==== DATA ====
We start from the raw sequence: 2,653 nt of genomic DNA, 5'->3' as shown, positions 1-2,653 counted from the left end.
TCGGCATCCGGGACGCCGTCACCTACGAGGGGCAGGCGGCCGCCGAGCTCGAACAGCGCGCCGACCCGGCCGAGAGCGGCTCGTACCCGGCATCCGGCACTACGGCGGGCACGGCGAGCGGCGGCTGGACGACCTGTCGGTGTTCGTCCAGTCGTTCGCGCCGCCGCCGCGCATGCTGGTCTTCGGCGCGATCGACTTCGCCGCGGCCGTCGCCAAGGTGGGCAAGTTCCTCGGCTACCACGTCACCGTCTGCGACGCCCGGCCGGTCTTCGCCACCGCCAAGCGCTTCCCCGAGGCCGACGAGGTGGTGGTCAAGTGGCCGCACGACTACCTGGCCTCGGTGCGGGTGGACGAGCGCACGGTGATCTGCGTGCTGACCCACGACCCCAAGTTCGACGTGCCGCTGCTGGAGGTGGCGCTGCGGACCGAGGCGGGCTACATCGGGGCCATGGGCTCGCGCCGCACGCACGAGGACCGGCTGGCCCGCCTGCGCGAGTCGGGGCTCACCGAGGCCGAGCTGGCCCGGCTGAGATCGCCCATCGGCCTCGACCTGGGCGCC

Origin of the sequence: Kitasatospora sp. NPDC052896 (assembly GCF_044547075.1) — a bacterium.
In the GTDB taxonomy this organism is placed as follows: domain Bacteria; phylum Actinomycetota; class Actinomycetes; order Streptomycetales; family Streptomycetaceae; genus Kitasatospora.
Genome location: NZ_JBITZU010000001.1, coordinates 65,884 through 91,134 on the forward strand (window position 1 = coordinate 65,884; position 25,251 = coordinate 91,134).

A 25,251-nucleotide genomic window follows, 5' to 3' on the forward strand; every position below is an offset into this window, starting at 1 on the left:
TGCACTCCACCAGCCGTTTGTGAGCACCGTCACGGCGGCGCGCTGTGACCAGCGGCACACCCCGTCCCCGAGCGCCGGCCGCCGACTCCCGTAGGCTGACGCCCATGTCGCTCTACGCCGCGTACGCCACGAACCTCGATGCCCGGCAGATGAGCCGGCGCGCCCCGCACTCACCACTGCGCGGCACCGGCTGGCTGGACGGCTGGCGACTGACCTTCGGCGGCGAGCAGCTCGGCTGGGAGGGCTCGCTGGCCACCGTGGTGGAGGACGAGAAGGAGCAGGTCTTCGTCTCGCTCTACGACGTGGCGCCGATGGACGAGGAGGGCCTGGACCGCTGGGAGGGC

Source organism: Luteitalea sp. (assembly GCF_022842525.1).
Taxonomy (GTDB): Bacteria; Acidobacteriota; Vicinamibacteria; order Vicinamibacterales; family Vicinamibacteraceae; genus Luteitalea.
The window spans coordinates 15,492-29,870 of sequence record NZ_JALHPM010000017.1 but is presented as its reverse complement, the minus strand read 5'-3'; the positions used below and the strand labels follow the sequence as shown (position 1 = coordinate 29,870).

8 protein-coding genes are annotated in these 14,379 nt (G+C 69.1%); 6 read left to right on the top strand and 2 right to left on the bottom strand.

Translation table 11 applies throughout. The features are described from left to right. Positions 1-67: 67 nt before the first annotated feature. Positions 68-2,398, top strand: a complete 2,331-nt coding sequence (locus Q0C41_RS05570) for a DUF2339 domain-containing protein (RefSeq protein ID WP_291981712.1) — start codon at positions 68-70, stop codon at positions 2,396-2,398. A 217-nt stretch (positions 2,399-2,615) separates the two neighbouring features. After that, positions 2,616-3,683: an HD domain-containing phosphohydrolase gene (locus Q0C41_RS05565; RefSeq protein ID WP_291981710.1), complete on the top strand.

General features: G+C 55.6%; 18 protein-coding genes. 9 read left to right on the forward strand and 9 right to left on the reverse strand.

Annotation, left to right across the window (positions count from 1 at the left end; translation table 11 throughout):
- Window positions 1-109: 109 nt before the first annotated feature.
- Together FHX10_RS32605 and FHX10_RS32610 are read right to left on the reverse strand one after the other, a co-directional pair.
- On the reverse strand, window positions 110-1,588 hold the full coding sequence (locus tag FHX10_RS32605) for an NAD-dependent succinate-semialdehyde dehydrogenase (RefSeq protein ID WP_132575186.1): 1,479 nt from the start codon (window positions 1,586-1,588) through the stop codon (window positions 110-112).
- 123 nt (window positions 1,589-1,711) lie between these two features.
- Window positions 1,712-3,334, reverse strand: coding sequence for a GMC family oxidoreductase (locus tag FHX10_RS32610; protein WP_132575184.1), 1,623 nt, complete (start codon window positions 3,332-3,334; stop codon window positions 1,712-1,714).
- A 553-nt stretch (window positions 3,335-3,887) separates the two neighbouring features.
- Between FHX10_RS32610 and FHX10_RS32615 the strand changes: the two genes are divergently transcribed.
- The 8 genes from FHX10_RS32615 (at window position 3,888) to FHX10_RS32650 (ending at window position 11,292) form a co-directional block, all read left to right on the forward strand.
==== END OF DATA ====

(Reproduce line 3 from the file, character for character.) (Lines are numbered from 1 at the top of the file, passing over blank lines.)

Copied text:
Origin of the sequence: Kitasatospora sp. NPDC052896 (assembly GCF_044547075.1) — a bacterium.